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Bits and Bites: The story behind Ritz’s new interior design and reviving a charitable group

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The interior of the Ritz Prime Seafood restaurant in Newport Beach.
(Barbara Venezia / Daily Pilot)

I receive lots of interesting feedback on my columns, both the political ones and the monthly Barbara’s Bits and Bites, which discovers and rediscovers fun places to eat in Newport-Mesa.

Last month I reviewed the new Ritz Prime Seafood restaurant in Newport Beach.

Pretty much the only thing liked about the place was the décor, which prompted the restaurant’s designer, Rick McCormack, to check in and thank me for my comments.

McCormack is an interesting guy. He grew up in Costa Mesa and has been in the hospitality design biz for more than 40 years.

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“My claim to fame was being head of design for the Cheesecake Factory for almost 14 years,” says McCormack.

After designing 150 restaurants, McCormack left the Cheesecake Factory in 2008 to start his own firm, Studio McCormack, in Costa Mesa.

His clients include the Yard House, BJ’s, Seasons 52 ,Wood Ranch BBQ & Grill, Ruby’s Diner, Pizza Nova, The Winery, Bruxie and, of course, the new Ritz.

Never having interviewed a restaurant designer before, I took the opportunity to address one complaint I constantly hear from readers: noise levels in new restaurants, like the Ritz and Winery.

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“There’s a fine line between too noisy and too quiet. Everyone wants an energetic atmosphere, and that happened at The Winery,” he says.

McCormack explained that noise issues had to be addressed there after the fact, using acoustical material and consulting with an acoustical engineer.

In the case of the Ritz, a great deal of money went into acoustical materials, including a perforated wood ceiling that acts as an acoustical damper.

But what McCormack’s team didn’t anticipate was that the Ritz’s live musical duo performances would kick up the sound level for diners, creating some complaints.

He’s meeting with the owners now to address the issue.

So what about trends in restaurant interior design?

“Trends come and go,” he says. McCormack has seen his share of concrete floors, barn wood interiors and exposed rafters, all of which he feels are now overdone.

That was a good look for the recession days, he says, but now trends are leaning more toward “refinement” and fine dining.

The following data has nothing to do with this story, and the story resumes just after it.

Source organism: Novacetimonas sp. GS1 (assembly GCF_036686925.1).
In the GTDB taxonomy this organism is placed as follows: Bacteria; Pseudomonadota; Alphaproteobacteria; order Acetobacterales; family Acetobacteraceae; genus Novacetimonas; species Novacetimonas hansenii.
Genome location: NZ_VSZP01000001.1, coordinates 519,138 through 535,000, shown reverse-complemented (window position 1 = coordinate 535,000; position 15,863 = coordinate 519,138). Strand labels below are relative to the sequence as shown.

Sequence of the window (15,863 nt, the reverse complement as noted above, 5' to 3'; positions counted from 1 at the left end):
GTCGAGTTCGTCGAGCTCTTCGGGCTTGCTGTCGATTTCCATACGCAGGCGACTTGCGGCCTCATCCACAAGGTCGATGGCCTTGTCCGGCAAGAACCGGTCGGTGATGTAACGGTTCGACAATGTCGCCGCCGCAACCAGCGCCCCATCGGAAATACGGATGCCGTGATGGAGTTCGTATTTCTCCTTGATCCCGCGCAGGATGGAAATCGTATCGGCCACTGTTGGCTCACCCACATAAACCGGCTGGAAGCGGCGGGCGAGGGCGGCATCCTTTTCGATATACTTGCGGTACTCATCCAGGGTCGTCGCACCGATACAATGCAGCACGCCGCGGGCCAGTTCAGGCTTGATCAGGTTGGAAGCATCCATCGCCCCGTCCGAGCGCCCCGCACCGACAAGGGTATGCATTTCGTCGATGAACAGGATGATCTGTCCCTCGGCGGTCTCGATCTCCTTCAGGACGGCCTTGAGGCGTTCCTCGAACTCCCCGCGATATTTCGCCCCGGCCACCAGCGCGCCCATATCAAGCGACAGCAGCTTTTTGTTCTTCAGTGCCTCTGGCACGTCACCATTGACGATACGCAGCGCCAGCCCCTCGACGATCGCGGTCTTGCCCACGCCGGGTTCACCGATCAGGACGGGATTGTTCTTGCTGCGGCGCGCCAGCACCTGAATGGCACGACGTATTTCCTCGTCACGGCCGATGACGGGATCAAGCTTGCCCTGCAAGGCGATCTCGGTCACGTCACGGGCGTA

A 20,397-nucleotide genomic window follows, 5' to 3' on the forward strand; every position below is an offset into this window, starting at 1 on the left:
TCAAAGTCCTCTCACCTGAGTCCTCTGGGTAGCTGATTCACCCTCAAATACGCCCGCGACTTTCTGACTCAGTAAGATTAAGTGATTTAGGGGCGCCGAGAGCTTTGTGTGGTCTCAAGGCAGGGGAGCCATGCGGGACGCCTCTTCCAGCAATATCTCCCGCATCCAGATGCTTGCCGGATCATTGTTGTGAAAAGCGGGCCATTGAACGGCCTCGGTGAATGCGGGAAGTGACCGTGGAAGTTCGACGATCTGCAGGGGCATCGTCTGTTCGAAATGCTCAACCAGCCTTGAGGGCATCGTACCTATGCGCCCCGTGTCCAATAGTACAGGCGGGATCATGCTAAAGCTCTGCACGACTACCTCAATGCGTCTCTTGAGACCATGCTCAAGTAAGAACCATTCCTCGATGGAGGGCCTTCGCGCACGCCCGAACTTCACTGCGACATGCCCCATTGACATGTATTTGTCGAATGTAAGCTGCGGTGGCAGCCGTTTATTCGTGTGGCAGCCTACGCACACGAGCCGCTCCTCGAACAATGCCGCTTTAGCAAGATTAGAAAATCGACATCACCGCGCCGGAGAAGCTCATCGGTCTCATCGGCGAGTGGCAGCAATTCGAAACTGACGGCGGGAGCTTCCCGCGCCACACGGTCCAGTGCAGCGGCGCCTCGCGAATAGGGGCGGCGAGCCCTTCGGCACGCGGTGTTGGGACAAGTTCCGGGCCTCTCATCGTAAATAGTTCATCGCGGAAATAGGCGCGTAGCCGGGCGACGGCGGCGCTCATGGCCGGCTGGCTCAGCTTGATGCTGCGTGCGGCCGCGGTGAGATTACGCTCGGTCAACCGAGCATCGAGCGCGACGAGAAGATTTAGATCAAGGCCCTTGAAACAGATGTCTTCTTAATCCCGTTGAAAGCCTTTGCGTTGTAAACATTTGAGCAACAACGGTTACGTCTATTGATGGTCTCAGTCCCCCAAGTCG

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And as his clients see their clientele aging, there’s a shift toward wanting to attract millennials, because their sheer numbers make them a driving economic force.

Millennials look for design characteristics that reflect local flavor, which is difficult when designing for a chain, says McCormack. But this can be accomplished by simply hanging local photographs, he explained.

And though none of his clients have asked him for this specifically, McCormack says dog friendly is another trend that’s here to stay.

“Without a doubt, people are taking their dogs everywhere. It’s a nice thing to see,” he says.

Each restaurant design has its own unique inspiration.

In the case of the Ritz, McCormack originally wanted to reflect more of the original restaurant, but the new owners, Grill Concepts, chose to focus on the waterfront location. McCormack calls it a “contemporary seaside” look with the use of coral patterns reflected throughout.

In the new Ruby’s Diner in San Clemente opening later this year, the local flavor of surfing will be injected into design elements, McCormack tells me.

McCormack wasn’t the only one who reached out after my Ritz review ran. Reader Doug Forde gave me the 411 on the group formally known as the Ritz Brothers.

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For those unfamiliar with their legacy, the Ritz Brothers was founded by Hans Prager, the original owner of the Ritz Restaurant in Fashion Island.

The group met regularly at his restaurant and donated millions to local charities over the years.

Ron Salisbury, owner of the Cannery on the Peninsula and El Cholo in Corona del Mar, has been a member since the 1970s. In their heyday, the Ritz Brothers had approximately 600 members and donations of more than $100,000 annually, he says.

Salisbury is now reviving the group at the Cannery. The first luncheon was March 14, in honor of St. Patrick’s Day.

Charlene Prager, Prager’s widow, was there too.

Salisbury says with her help they are renaming the group. Apparently they can’t use the Ritz Brothers name or “we’ll be sued,” he told me.

“Maybe we’ll be Hans’ Cannery Boys,” says Salisbury.

But regardless of what they call themselves, Prager’s tradition of meeting five times a year — for a clam bake, Oktoberfest, St. Patrick’s Day, Cinco de Mayo and Christmas — will continue, according to Salisbury.

Membership is $150, with each member choosing to donate to some pre-selected local charities. Those charities are still being determined.

At 83, Salisbury is very enthusiastic about this effort.

Though the name will change, the group Prager started many years ago will continue, as will its good works.

And if you’re interested in joining, just email Salisbury at ron@elcholo.com. The next gathering will be May 2 at the Cannery.

BARBARA VENEZIA, whose column appears Fridays, lives in Newport Beach. She can be reached at bvontv1@gmail.com.


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